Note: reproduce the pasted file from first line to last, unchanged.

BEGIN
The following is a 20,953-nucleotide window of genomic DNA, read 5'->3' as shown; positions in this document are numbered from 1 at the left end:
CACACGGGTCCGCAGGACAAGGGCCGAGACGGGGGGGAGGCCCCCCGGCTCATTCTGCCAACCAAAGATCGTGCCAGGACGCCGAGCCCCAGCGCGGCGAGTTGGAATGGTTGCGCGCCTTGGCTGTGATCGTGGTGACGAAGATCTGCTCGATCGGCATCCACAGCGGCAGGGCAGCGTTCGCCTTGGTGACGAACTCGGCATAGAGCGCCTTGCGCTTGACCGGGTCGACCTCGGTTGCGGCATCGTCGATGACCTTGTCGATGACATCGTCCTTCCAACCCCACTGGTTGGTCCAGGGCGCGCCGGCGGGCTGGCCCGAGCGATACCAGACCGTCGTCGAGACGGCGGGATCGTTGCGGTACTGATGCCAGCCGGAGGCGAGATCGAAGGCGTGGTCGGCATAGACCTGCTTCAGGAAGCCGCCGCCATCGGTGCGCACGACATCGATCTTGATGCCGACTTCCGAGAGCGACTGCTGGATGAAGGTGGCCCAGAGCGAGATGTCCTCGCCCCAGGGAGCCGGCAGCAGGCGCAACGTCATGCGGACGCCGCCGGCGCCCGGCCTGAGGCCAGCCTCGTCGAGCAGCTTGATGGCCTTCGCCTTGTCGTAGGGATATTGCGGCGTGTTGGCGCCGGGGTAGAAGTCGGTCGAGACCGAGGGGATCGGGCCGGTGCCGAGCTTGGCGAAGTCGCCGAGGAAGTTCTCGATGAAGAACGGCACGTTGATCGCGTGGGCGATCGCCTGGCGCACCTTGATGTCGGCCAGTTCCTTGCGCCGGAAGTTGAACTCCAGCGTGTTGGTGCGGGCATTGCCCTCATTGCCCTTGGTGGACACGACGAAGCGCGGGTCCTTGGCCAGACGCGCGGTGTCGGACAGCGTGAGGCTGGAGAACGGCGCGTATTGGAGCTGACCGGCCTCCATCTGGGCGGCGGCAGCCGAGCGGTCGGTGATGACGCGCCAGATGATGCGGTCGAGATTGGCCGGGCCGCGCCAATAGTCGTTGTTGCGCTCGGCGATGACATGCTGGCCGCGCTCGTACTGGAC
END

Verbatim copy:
The following is a 20,953-nucleotide window of genomic DNA, read 5'->3' as shown; positions in this document are numbered from 1 at the left end:
CACACGGGTCCGCAGGACAAGGGCCGAGACGGGGGGGAGGCCCCCCGGCTCATTCTGCCAACCAAAGATCGTGCCAGGACGCCGAGCCCCAGCGCGGCGAGTTGGAATGGTTGCGCGCCTTGGCTGTGATCGTGGTGACGAAGATCTGCTCGATCGGCATCCACAGCGGCAGGGCAGCGTTCGCCTTGGTGACGAACTCGGCATAGAGCGCCTTGCGCTTGACCGGGTCGACCTCGGTTGCGGCATCGTCGATGACCTTGTCGATGACATCGTCCTTCCAACCCCACTGGTTGGTCCAGGGCGCGCCGGCGGGCTGGCCCGAGCGATACCAGACCGTCGTCGAGACGGCGGGATCGTTGCGGTACTGATGCCAGCCGGAGGCGAGATCGAAGGCGTGGTCGGCATAGACCTGCTTCAGGAAGCCGCCGCCATCGGTGCGCACGACATCGATCTTGATGCCGACTTCCGAGAGCGACTGCTGGATGAAGGTGGCCCAGAGCGAGATGTCCTCGCCCCAGGGAGCCGGCAGCAGGCGCAACGTCATGCGGACGCCGCCGGCGCCCGGCCTGAGGCCAGCCTCGTCGAGCAGCTTGATGGCCTTCGCCTTGTCGTAGGGATATTGCGGCGTGTTGGCGCCGGGGTAGAAGTCGGTCGAGACCGAGGGGATCGGGCCGGTGCCGAGCTTGGCGAAGTCGCCGAGGAAGTTCTCGATGAAGAACGGCACGTTGATCGCGTGGGCGATCGCCTGGCGCACCTTGATGTCGGCCAGTTCCTTGCGCCGGAAGTTGAACTCCAGCGTGTTGGTGCGGGCATTGCCCTCATTGCCCTTGGTGGACACGACGAAGCGCGGGTCCTTGGCCAGACGCGCGGTGTCGGACAGCGTGAGGCTGGAGAACGGCGCGTATTGGAGCTGACCGGCCTCCATCTGGGCGGCGGCAGCCGAGCGGTCGGTGATGACGCGCCAGATGATGCGGTCGAGATTGGCCGGGCCGCGCCAATAGTCGTTGTTGCGCTCGGCGATGACATGCTGGCCGCGCTCGTACTGGAC